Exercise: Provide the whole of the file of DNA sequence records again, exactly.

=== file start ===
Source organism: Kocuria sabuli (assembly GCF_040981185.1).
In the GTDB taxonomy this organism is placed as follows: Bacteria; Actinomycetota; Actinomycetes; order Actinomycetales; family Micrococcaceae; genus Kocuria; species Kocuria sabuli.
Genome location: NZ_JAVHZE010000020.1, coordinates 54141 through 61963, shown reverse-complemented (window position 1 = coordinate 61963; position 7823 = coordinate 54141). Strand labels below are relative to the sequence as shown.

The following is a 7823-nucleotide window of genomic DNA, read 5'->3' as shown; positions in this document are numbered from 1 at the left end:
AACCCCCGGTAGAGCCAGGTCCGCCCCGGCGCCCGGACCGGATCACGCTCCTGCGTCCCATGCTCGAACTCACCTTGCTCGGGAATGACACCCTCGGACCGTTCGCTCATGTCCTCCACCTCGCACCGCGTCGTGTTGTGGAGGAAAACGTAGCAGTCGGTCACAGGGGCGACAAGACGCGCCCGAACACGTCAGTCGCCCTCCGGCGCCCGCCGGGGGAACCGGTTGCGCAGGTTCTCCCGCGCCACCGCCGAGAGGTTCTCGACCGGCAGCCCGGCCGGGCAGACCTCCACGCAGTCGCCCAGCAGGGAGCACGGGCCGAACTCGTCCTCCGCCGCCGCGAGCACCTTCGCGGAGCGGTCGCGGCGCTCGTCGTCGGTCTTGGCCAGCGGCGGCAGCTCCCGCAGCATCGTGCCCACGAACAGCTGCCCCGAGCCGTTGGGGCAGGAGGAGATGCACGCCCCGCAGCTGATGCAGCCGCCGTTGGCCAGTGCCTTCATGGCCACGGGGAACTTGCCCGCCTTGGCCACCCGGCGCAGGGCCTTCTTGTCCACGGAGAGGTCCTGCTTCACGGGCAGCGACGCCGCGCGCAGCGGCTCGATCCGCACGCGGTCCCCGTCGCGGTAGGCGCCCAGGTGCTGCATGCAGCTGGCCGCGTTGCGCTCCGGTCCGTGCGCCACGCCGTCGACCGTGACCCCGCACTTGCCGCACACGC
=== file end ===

Source organism: Kocuria sabuli (assembly GCF_040981185.1).
In the GTDB taxonomy this organism is placed as follows: Bacteria; Actinomycetota; Actinomycetes; order Actinomycetales; family Micrococcaceae; genus Kocuria; species Kocuria sabuli.
Genome location: NZ_JAVHZE010000020.1, coordinates 54141 through 61963, shown reverse-complemented (window position 1 = coordinate 61963; position 7823 = coordinate 54141). Strand labels below are relative to the sequence as shown.

The following is a 7823-nucleotide window of genomic DNA, read 5'->3' as shown; positions in this document are numbered from 1 at the left end:
AACCCCCGGTAGAGCCAGGTCCGCCCCGGCGCCCGGACCGGATCACGCTCCTGCGTCCCATGCTCGAACTCACCTTGCTCGGGAATGACACCCTCGGACCGTTCGCTCATGTCCTCCACCTCGCACCGCGTCGTGTTGTGGAGGAAAACGTAGCAGTCGGTCACAGGGGCGACAAGACGCGCCCGAACACGTCAGTCGCCCTCCGGCGCCCGCCGGGGGAACCGGTTGCGCAGGTTCTCCCGCGCCACCGCCGAGAGGTTCTCGACCGGCAGCCCGGCCGGGCAGACCTCCACGCAGTCGCCCAGCAGGGAGCACGGGCCGAACTCGTCCTCCGCCGCCGCGAGCACCTTCGCGGAGCGGTCGCGGCGCTCGTCGTCGGTCTTGGCCAGCGGCGGCAGCTCCCGCAGCATCGTGCCCACGAACAGCTGCCCCGAGCCGTTGGGGCAGGAGGAGATGCACGCCCCGCAGCTGATGCAGCCGCCGTTGGCCAGTGCCTTCATGGCCACGGGGAACTTGCCCGCCTTGGCCACCCGGCGCAGGGCCTTCTTGTCCACGGAGAGGTCCTGCTTCACGGGCAGCGACGCCGCGCGCAGCGGCTCGATCCGCACGCGGTCCCCGTCGCGGTAGGCGCCCAGGTGCTGCATGCAGCTGGCCGCGTTGCGCTCCGGTCCGTGCGCCACGCCGTCGACCGTGACCCCGCACTTGCCGCACACGC